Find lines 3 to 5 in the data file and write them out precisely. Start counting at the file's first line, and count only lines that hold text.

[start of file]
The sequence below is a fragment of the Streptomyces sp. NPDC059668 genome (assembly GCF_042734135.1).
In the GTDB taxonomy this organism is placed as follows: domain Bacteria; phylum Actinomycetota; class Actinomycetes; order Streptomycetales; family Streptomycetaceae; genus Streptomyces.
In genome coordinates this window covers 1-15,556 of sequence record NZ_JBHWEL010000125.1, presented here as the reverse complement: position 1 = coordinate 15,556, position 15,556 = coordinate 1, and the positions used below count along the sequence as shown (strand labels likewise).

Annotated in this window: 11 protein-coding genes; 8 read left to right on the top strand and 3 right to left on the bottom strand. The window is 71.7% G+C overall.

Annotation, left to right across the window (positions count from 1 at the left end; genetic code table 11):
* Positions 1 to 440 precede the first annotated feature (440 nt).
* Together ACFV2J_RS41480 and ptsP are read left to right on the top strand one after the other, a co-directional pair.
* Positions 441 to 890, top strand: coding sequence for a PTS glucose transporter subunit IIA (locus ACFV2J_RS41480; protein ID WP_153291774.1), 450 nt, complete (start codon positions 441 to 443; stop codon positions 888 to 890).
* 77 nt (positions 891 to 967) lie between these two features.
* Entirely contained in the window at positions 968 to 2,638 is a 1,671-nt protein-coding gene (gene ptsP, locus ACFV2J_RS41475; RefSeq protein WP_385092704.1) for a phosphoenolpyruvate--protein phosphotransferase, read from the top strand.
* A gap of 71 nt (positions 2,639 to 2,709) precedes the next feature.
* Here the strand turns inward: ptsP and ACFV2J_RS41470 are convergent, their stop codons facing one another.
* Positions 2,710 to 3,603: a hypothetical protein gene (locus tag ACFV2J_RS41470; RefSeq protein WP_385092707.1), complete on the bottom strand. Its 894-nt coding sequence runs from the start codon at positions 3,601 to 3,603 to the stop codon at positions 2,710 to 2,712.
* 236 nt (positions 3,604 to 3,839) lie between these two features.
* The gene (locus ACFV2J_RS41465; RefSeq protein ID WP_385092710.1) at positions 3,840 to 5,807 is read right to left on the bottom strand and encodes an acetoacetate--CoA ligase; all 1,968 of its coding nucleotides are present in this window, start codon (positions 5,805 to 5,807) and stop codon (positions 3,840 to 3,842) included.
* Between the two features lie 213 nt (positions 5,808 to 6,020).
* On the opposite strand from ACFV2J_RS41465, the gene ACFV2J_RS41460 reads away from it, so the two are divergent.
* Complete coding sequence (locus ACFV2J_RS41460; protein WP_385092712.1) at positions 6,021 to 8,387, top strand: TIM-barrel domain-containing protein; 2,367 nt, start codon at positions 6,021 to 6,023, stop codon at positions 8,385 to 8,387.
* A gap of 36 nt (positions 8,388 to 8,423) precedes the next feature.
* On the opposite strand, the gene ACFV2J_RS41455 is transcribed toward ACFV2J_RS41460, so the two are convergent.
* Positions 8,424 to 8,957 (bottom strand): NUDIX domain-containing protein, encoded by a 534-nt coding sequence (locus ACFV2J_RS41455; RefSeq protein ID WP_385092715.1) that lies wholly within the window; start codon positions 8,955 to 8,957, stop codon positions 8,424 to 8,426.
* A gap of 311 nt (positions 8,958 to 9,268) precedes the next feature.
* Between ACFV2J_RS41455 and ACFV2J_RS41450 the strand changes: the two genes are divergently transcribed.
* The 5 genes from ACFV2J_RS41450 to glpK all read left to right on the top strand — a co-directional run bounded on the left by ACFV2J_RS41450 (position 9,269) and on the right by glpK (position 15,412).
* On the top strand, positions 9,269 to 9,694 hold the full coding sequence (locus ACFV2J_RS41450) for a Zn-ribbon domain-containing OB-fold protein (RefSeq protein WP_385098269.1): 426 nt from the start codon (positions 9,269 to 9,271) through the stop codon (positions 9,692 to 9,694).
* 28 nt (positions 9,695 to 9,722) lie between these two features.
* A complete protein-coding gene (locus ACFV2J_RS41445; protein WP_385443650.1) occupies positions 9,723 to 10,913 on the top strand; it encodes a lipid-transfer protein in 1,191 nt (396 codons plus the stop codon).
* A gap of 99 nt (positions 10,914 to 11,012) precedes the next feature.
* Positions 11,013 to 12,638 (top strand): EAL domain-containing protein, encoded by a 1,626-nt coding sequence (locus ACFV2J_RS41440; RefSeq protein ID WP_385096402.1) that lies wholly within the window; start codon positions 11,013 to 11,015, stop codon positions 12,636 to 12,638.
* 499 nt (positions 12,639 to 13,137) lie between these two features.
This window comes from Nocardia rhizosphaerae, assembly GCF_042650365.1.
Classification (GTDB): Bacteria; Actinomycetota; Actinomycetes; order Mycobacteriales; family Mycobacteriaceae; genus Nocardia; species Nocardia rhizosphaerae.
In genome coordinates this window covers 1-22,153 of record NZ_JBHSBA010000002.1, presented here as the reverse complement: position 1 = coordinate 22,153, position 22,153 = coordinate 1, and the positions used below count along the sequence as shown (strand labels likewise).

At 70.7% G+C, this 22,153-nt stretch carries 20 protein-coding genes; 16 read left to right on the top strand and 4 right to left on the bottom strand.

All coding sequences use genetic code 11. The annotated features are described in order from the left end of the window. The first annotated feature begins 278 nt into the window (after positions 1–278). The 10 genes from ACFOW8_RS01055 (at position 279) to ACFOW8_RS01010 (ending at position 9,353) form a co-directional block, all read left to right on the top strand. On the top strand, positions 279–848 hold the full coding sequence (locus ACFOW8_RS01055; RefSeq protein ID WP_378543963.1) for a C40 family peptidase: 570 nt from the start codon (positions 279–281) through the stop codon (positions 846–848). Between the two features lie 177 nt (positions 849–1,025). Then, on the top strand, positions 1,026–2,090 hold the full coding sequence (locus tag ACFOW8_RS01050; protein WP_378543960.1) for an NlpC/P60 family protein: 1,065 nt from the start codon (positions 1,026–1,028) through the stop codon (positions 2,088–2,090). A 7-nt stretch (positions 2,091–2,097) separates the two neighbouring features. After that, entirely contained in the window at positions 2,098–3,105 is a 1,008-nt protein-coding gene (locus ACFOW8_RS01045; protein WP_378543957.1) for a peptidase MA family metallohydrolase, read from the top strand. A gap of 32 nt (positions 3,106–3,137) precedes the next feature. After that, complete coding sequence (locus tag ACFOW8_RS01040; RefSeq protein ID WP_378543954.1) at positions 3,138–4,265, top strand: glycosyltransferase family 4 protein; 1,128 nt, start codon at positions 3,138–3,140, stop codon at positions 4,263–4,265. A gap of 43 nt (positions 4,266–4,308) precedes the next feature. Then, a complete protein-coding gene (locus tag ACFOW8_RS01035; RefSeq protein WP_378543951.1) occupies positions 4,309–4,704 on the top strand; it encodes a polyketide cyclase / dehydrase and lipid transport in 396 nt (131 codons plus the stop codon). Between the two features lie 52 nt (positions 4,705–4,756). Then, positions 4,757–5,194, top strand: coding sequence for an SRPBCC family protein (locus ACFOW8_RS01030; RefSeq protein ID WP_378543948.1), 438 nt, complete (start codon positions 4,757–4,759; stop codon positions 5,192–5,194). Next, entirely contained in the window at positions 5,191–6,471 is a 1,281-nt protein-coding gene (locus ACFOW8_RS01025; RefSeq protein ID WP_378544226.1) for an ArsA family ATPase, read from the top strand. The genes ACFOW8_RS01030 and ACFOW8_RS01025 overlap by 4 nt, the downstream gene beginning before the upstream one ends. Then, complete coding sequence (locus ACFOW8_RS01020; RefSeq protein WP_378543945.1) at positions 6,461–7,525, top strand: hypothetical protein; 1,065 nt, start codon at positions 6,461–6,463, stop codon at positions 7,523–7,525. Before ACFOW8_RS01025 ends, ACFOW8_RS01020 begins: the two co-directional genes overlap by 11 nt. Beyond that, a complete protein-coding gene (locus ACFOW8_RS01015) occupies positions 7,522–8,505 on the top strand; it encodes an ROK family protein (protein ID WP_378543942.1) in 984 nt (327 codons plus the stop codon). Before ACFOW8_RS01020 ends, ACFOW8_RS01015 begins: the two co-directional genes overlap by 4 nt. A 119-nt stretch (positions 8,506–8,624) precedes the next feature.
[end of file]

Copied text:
In genome coordinates this window covers 1-15,556 of sequence record NZ_JBHWEL010000125.1, presented here as the reverse complement: position 1 = coordinate 15,556, position 15,556 = coordinate 1, and the positions used below count along the sequence as shown (strand labels likewise).

Annotated in this window: 11 protein-coding genes; 8 read left to right on the top strand and 3 right to left on the bottom strand. The window is 71.7% G+C overall.

Annotation, left to right across the window (positions count from 1 at the left end; genetic code table 11):